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  • Samsung recalls Note 7 flagship over explosive batteries

    Samsung Electronics is recalling its flagship Galaxy Note 7 smartphone and said that battery problems were behind phones catching fire.

    The decision follows reports in the US and South Korea of the phone "exploding" during or after charging.

    The South Korean company said customers who had already bought the phonewould be able to swap it for a new one.

    Samsung said it had been difficult to work out which phones were affected among the 2.5 million Note 7s sold.

    "There was a tiny problem in the manufacturing process, so it was very difficult to figure out,'' the president of Samsung's mobile business Koh Dong-jin told reporters.

    "It will cost us so much it makes my heart ache. Nevertheless, the reason we made this decision is because what is most important is customer safety," he said.

    The firm said it would take about two weeks to prepare replacement devices.

    According to Samsung, the phone has been launched in 10 countries so far but with different companies supplying the batteries.

    The recall comes just one week ahead of an expected presentation of a new iPhone model from its main rival Apple.

    What makes lithium batteries catch fire?

    Analysis: Zoe Kleinman, BBC technology reporter

    This is an extraordinary decision for a tech giant to make based on so few reported incidents - Samsung says it is aware of only 35 cases worldwide.

    It's bad timing so soon after a big product launch and especially given that Samsung's rival Apple is understood to be preparing to unveil a new iPhone.

    However, the firm says it has discovered a problem with the battery cell and is halting sales while it inspects its suppliers.

    People who have already bought the device - which is only available to pre-order in the UK - will be issued with a replacement.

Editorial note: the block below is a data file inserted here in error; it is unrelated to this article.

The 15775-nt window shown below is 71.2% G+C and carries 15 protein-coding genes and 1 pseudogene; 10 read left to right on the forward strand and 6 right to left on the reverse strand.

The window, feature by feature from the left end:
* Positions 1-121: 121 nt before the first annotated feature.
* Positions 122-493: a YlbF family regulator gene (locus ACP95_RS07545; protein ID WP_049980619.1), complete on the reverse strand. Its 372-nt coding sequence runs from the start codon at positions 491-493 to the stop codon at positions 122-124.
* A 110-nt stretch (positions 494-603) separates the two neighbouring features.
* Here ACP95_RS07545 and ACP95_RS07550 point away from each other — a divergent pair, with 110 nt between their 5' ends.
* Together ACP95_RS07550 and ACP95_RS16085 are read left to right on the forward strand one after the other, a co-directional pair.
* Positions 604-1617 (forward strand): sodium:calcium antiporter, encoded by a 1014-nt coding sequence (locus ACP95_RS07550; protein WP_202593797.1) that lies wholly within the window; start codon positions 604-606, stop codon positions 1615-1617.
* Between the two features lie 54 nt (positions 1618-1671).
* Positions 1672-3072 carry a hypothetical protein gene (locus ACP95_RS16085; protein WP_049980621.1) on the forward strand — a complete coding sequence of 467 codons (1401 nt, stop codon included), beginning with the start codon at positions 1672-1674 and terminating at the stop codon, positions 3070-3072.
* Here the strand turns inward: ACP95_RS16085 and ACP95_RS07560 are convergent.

Stories about exploding smartphone batteries do make the news from time to time - lithium ion batteries are flammable but very widely used.

    Samsung Galaxy Note 7Image copyrightARIEL GONZALEZImage captionA Galaxy Note 7 reportedly caught fire shortly after its charger was unplugged

    Reported 'explosions'

    Over the past few days, several users have reported their phones catching fire or exploding while charging, and Samsung said it had confirmed 35 such cases.

    A YouTube user uploaded a video under the name Ariel Gonzalez on 29 August of a Galaxy Note 7 with burnt rubber casing and damaged screen.

    He said the handset "caught fire" shortly after he unplugged the official Samsung charger, less than a fortnight after purchasing it.

    Further images of a burnt Galaxy Note 7 were uploaded to Kakao Story, a popular social media site in Korea, on 30 August.

    A user wrote: "There was another explosion of the Galaxy Note 7. It was my friend's phone. A Samsung employee checked the site and he is currently in talks over the compensation with Samsung. You should use its original charger just in case and leave the phone far away from where you are while charging."

    Flagship phone

    The phone was only launched on 19 August and has since then been generally well-received by critics and consumers.

    The Galaxy Note 7 model is the latest of Samsung's series of so called phablets - smartphones with very large screens.

    Samsung also added an iris scanner to the Note 7, which lets users unlock the phone by detecting patterns in the eyes.